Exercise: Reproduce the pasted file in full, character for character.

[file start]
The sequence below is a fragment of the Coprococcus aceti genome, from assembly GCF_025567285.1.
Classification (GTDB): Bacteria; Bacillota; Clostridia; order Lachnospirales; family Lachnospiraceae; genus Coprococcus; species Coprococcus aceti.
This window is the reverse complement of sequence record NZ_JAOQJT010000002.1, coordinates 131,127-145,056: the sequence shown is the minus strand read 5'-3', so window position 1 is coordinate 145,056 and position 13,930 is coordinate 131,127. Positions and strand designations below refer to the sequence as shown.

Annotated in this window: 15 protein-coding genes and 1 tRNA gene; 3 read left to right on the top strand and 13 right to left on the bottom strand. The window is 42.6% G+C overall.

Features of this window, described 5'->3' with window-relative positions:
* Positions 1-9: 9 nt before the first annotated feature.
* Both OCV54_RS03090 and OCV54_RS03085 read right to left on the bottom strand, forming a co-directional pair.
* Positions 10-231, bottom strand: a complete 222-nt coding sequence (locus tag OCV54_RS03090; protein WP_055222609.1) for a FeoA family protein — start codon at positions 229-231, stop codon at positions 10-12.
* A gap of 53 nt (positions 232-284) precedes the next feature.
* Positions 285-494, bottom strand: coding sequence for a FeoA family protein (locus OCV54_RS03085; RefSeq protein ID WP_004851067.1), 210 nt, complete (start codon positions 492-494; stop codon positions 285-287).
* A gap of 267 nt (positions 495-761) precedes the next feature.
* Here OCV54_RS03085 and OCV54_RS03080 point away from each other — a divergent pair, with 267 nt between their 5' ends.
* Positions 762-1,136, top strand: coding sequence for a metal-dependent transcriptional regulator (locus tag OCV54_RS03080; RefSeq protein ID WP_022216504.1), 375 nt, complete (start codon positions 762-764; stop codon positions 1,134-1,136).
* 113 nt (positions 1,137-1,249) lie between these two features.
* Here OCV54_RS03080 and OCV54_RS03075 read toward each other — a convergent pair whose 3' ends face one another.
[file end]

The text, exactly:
The sequence below is a fragment of the Coprococcus aceti genome, from assembly GCF_025567285.1.
Classification (GTDB): Bacteria; Bacillota; Clostridia; order Lachnospirales; family Lachnospiraceae; genus Coprococcus; species Coprococcus aceti.
This window is the reverse complement of sequence record NZ_JAOQJT010000002.1, coordinates 131,127-145,056: the sequence shown is the minus strand read 5'-3', so window position 1 is coordinate 145,056 and position 13,930 is coordinate 131,127. Positions and strand designations below refer to the sequence as shown.

Annotated in this window: 15 protein-coding genes and 1 tRNA gene; 3 read left to right on the top strand and 13 right to left on the bottom strand. The window is 42.6% G+C overall.

Features of this window, described 5'->3' with window-relative positions:
* Positions 1-9: 9 nt before the first annotated feature.
* Both OCV54_RS03090 and OCV54_RS03085 read right to left on the bottom strand, forming a co-directional pair.
* Positions 10-231, bottom strand: a complete 222-nt coding sequence (locus tag OCV54_RS03090; protein WP_055222609.1) for a FeoA family protein — start codon at positions 229-231, stop codon at positions 10-12.
* A gap of 53 nt (positions 232-284) precedes the next feature.
* Positions 285-494, bottom strand: coding sequence for a FeoA family protein (locus OCV54_RS03085; RefSeq protein ID WP_004851067.1), 210 nt, complete (start codon positions 492-494; stop codon positions 285-287).
* A gap of 267 nt (positions 495-761) precedes the next feature.
* Here OCV54_RS03085 and OCV54_RS03080 point away from each other — a divergent pair, with 267 nt between their 5' ends.
* Positions 762-1,136, top strand: coding sequence for a metal-dependent transcriptional regulator (locus tag OCV54_RS03080; RefSeq protein ID WP_022216504.1), 375 nt, complete (start codon positions 762-764; stop codon positions 1,134-1,136).
* 113 nt (positions 1,137-1,249) lie between these two features.
* Here OCV54_RS03080 and OCV54_RS03075 read toward each other — a convergent pair whose 3' ends face one another.